Lastly, I know you are already trying white noise and ear plugs, but I do find my acoustic sheep sleep headphones sometimes work even better for me. (A soft headband with speakers in them). You do have to plug them into a device playing white noise (a white noise alarm clock or iphone), so if you move a lot in your sleep it is possible to get tangled in the cord, but sometimes when I can't sleep otherwise the headphones have made the difference.
posted by dawg-proud at 7:04 AM on February 22, 2016 [1 favorite]

How long have you been living there? Our flat is located directly above the London Underground. It was after we bought the place and in our first week living in the flat that I fully appreciated the noise and I thought "We've made a huge mistake".

But I got used to it in about a month. I didn't stop hearing it mind you, but I did get used to it. It's almost comforting sometimes (but I may be suffering from Stockholm Syndrome). I'm very sorry, I know how it feels right now but just wanted to give you hope.
posted by like_neon at 7:36 AM on February 22, 2016 [2 favorites]

In addition to the "Jurassic Park" test above, can you confirm that if you put your hand on the glass you feel a significant vibration? If you put one hand on the glass and the other on the wall, is there a noticeable difference?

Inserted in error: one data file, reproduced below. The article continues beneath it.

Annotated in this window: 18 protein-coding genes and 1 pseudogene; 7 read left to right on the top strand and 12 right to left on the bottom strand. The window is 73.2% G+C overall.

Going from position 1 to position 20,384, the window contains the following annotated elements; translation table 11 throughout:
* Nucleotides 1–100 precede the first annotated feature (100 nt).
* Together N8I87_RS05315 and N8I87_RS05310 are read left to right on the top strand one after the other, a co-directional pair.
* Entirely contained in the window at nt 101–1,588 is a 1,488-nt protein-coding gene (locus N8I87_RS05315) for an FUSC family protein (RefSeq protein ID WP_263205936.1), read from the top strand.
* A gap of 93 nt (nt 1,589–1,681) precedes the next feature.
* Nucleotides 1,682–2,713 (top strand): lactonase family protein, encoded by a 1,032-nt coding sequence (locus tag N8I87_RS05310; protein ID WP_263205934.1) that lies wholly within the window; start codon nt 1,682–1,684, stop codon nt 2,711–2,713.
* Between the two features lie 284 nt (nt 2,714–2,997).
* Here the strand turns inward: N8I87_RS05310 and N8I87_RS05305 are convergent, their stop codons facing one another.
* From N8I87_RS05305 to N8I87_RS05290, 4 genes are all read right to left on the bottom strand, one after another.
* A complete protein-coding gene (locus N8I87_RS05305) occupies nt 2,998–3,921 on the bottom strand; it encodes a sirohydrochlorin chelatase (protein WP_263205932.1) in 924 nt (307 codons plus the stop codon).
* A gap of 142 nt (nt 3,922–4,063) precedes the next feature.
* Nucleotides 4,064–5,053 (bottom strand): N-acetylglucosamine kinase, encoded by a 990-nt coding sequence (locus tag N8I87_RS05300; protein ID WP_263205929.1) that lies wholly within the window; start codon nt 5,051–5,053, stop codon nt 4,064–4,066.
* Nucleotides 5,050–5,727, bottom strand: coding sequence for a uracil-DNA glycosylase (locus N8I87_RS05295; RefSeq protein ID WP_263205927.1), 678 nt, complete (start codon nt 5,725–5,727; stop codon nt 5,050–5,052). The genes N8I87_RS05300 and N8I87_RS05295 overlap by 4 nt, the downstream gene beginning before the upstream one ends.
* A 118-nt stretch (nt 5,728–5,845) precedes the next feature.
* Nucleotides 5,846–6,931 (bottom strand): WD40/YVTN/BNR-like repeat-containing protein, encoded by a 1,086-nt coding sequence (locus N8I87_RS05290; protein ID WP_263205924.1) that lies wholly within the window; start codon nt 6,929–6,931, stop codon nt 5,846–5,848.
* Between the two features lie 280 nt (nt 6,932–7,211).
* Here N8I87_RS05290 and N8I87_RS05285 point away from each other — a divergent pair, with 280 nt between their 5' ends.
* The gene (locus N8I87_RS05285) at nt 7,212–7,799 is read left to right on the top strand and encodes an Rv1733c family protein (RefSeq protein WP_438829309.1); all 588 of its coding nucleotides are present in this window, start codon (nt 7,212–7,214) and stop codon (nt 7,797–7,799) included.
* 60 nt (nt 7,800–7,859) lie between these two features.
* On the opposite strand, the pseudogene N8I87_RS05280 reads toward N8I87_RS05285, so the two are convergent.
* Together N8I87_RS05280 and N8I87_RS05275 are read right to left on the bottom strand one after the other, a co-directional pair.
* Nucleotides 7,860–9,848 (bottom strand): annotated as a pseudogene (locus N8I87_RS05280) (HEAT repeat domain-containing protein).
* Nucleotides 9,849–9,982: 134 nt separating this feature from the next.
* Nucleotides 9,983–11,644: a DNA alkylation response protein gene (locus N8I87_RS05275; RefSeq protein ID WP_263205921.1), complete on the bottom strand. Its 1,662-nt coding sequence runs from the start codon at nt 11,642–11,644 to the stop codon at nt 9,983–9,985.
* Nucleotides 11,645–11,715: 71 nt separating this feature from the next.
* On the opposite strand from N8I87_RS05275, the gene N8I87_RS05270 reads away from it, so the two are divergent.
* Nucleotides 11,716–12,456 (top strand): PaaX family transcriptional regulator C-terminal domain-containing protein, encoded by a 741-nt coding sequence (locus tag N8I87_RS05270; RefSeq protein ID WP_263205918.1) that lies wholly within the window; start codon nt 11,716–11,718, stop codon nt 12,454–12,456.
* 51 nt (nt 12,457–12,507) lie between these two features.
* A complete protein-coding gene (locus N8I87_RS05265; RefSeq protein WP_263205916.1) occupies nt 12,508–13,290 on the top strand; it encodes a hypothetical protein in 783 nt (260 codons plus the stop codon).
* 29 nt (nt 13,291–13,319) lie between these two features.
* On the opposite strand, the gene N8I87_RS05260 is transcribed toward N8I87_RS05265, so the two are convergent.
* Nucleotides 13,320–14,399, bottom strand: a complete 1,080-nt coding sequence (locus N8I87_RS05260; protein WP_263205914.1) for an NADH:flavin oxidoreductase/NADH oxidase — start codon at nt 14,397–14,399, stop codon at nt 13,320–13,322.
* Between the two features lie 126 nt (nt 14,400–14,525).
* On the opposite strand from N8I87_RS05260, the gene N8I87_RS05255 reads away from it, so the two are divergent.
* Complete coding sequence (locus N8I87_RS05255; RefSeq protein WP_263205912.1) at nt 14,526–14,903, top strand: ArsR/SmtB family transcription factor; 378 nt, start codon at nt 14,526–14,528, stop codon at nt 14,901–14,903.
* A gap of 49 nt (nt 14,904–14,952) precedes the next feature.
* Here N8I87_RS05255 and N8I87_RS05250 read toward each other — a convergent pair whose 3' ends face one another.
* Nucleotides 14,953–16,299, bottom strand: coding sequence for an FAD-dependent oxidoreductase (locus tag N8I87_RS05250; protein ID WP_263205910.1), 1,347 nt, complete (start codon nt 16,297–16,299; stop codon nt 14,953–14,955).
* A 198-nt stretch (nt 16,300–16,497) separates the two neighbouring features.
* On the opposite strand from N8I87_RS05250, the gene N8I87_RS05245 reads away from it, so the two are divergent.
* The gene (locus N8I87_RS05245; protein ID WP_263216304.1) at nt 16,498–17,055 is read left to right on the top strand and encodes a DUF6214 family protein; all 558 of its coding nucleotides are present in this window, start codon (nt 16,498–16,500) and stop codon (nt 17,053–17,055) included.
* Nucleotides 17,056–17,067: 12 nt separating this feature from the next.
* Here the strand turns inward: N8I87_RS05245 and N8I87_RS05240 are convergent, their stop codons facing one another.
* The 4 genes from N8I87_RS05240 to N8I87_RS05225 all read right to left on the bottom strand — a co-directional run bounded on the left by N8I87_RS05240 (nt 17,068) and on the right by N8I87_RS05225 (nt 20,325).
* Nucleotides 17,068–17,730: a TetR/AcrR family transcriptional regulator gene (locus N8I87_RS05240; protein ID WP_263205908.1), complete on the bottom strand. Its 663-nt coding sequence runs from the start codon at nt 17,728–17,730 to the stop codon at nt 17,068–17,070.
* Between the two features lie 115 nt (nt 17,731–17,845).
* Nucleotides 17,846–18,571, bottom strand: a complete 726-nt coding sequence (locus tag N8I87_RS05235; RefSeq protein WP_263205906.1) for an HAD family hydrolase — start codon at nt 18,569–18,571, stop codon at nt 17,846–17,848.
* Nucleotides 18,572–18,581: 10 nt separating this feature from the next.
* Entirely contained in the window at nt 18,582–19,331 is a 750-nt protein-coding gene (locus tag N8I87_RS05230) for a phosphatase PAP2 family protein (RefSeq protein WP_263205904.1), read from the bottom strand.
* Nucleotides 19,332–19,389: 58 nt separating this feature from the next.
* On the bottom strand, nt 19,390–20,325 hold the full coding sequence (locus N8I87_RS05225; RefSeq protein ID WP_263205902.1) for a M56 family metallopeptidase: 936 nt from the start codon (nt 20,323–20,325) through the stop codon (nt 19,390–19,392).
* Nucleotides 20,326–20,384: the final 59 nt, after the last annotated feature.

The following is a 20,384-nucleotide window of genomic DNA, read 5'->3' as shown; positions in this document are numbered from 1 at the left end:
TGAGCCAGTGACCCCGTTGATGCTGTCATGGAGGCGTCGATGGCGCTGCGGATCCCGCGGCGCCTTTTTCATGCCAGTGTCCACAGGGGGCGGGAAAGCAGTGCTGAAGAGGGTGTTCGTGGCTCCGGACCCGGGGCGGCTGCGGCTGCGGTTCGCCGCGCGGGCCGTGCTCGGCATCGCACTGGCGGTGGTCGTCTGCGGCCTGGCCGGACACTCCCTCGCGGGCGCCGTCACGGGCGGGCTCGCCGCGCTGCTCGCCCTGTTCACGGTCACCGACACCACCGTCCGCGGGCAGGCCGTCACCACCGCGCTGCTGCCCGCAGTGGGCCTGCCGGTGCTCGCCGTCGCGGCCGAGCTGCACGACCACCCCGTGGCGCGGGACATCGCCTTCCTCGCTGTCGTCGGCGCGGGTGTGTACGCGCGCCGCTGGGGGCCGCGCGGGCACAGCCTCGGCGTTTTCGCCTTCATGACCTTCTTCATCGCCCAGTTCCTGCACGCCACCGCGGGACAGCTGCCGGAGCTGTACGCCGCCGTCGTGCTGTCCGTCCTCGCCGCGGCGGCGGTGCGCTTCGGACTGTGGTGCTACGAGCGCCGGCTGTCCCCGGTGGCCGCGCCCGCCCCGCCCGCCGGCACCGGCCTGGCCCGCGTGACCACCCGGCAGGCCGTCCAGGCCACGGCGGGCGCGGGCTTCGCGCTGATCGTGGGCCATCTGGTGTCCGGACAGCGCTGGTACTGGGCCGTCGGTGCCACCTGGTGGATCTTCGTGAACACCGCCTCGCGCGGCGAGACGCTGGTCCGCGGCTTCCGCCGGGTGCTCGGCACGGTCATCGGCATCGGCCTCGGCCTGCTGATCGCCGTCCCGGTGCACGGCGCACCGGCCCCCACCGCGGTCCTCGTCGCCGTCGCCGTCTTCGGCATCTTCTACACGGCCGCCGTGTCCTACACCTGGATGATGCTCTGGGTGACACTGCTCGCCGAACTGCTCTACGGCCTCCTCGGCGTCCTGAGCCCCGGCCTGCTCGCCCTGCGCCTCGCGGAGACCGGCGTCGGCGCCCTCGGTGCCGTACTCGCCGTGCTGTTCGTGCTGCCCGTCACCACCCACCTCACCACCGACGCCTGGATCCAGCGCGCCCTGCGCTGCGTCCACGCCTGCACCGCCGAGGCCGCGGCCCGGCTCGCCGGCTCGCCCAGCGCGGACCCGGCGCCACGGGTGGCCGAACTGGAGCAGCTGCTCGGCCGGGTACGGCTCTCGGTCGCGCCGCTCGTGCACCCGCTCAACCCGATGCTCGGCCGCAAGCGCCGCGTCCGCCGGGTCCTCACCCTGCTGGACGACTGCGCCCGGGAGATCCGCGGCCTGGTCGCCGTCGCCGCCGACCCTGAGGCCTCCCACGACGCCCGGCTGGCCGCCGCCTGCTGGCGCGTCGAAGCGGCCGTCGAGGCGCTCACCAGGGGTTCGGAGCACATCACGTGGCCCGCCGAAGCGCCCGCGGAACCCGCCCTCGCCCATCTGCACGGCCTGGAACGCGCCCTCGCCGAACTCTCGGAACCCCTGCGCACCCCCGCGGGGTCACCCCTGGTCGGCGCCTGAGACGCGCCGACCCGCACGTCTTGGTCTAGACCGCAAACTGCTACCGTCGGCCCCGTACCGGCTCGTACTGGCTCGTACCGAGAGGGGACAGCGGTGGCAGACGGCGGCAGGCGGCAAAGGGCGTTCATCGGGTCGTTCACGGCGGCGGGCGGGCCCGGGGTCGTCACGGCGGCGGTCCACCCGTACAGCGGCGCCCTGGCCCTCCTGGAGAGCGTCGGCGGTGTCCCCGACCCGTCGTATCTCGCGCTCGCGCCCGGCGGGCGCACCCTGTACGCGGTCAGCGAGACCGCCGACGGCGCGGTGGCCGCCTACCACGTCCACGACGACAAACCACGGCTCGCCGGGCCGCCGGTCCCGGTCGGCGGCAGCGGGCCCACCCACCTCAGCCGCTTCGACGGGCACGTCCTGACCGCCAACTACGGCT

posted by aimedwander at 7:47 AM on February 22, 2016

the asymmetric glazing is interesting. it's "asymmetric" because it uses two different thicknesses of glass. i am pretty sure that must be so that they resonate (wobble) at different frequencies - so hopefully only one will resonate at the frequency of the rumble.

if that's the case then i don't see why you couldn't simulate the effect by adding mass to the inner pane of glass. you'd have to think how best to do this - you want a fair amount of mass, fastened directly to the glass, perhaps using double sided tape to stick plates of something fairly heavy to the glass, and you need to be able to remove it afterwards without risking damaging the glass.

if you could do that, then you would get an idea of how much asymmetric glazing would help (if it doesn't help then it comes through the walls too).

i realise this must seem terribly adhoc and amateurish, but i think the basic idea is sound.

maybe a better way to do something similar is to buy a plywood or mdf sheet about the same size as the window, and place it against the glass, with some kind of padding (felt?) between it and the glass. that would likely also attenuate things. and again, if you could still hear the rumble, it would mean it comes through the walls.

really, what dawg-proud says, but with added physics bullshit. block the windows in some way and see if it helps. if it doesn't, it comes through the walls.
posted by andrewcooke at 8:01 AM on February 22, 2016